“Ultimately, the big choices must be made by citizens, who will either defend their freedom or surrender it, as others did in the past.”  David Brin (1998), The Transparent Society.



The conception of the word uberveillance came about during question time at the conclusion of a class I was guest lecturing on the “Consequences of Innovation” in May of 2006 at the University of Wollongong. In that enthusiastic group of young men and women were a number of my former students. One of these, who was at the time completing his honors research project with Katina Michael, asked the key question: “So then, where is all this [surveillance] heading?” I pondered for a moment searching for a word or term which would summarize what I was ‘seeing’ in my mind’s eye and what I had been reflecting upon for a long time: a coming together of Big Brother, dataveillance, microchip implants, RFID, GPS, A-LBS, Apocalypse (Rev 13), and Übermensch. There was nothing I could think of that would capture all of these indispensable components and hybrid architectures of the trajectory of electronic surveillance and information gathering, including the wider implications of the “technological society” as I had understood it from my study of Jacques Ellul and his analysis of “technique” (Ellul 1967).  If technique is that component of technology which has maximum efficiency, that is, “the totality of methods” as its primary goal, then uberveillance can be understood in similar terms insofar as surveillance is concerned.



So here is something of the background that led to the birth of Uberveillance and a summary of the fundamental components of the term.

During my preparation for the class which would also include readings from Martin Heidegger (1982) The Question Concerning Technology, Paul Feyerabend (1978) Against Method, Everett M. Rogers (1995) Diffusion of Innovations, and Richard S. Rosenberg (2004) The Social Impact of Computers, I came across one of Franz Kafka’s fascinating letters to Milena Jesenská on “intercourse with ghosts”. A powerful albeit little critique on the underlying structures of industrial technology and the resulting consequences on communication, “[t]he ghosts won’t starve, but we will perish” (Kafka 1999). Fyodor Dostoevsky another of the great students on the conditions of bureaucracy and isolation, held similar reservations and concerns with a designed utopia, represented at the time by his experience of Saint Petersburg. Notes from Underground, still has much to say to ‘Technological Man’ in pursuit of the “golden dream” (Dostoevsky 1992). Writers with these sorts of sensibilities and philosophical intelligence, such as Kafka and Dostoevsky, have fascinated me since my undergraduate days when I first stumbled upon them after reading Nietzsche with Paul Crittenden (2008) at Sydney University, more than thirty years ago. This genre of writing, roughly categorized "existentialist", awakened in me deep-seated sensitivities to do with abuses in bureaucracy and in the practices of the ruling elite.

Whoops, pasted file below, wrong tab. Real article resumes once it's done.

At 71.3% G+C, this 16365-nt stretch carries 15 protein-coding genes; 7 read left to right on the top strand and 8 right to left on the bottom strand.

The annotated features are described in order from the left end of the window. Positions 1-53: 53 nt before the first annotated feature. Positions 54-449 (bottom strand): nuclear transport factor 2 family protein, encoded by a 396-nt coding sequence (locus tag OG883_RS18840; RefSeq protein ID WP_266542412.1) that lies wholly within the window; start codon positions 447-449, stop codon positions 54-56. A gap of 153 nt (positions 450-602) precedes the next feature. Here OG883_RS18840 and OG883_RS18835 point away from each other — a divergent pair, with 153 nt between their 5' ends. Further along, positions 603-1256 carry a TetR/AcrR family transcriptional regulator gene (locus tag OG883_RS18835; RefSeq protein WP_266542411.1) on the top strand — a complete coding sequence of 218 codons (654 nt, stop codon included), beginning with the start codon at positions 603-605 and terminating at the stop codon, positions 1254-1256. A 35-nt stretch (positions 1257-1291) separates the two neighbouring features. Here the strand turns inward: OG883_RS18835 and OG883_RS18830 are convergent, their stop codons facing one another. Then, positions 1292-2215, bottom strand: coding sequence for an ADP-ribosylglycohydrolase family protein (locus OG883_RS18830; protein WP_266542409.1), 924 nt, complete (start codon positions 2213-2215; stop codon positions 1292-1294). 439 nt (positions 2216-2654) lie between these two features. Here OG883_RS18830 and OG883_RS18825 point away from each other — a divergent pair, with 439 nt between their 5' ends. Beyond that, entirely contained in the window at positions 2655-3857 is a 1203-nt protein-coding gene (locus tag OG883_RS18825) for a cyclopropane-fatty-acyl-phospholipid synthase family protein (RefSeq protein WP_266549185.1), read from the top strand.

I had also spent time thinking on Ray Kurzweil’s (2005) “singularity” and the connection of exponential growth on the future prospects of surveillance. Later, having arrived in this ‘place’ after the convergence of a number of interrelated subjects, I would continue to discover many more intuitive and forward thinking authors in the emerging fields of privacy advocacy and surveillance studies. Authors, who would both inform and challenge me with their cutting-edge work. This is a long and imposing list from which I have had the privilege in a number of instances to have together presented at conferences, to have co-authored with, or to have published papers as an editor. One of the key texts that I would discover from that time was the seminal publication of David Lyon’s The Electronic Eye: The Rise of Surveillance Society (1994).

Two other important works which have not dated on account of their continuing significance and which I turned to in the earlier years before the great and imposing flood of later surveillance and privacy literature are Simon Davies’ (1992) Big Brother: Australia’s Growing Web of Surveillance, and Anne Wells Branscomb’s (1994) Who Owns Information? I would go back to these books, better still testimonies, when I feared that I might be reading too much into what I was finding or had been overly reliant on my intuition. The ultimate questions which Davies and Branscomb pose to do with the gathering, storing, and distribution of information, not only remain paramount but are even more momentous today.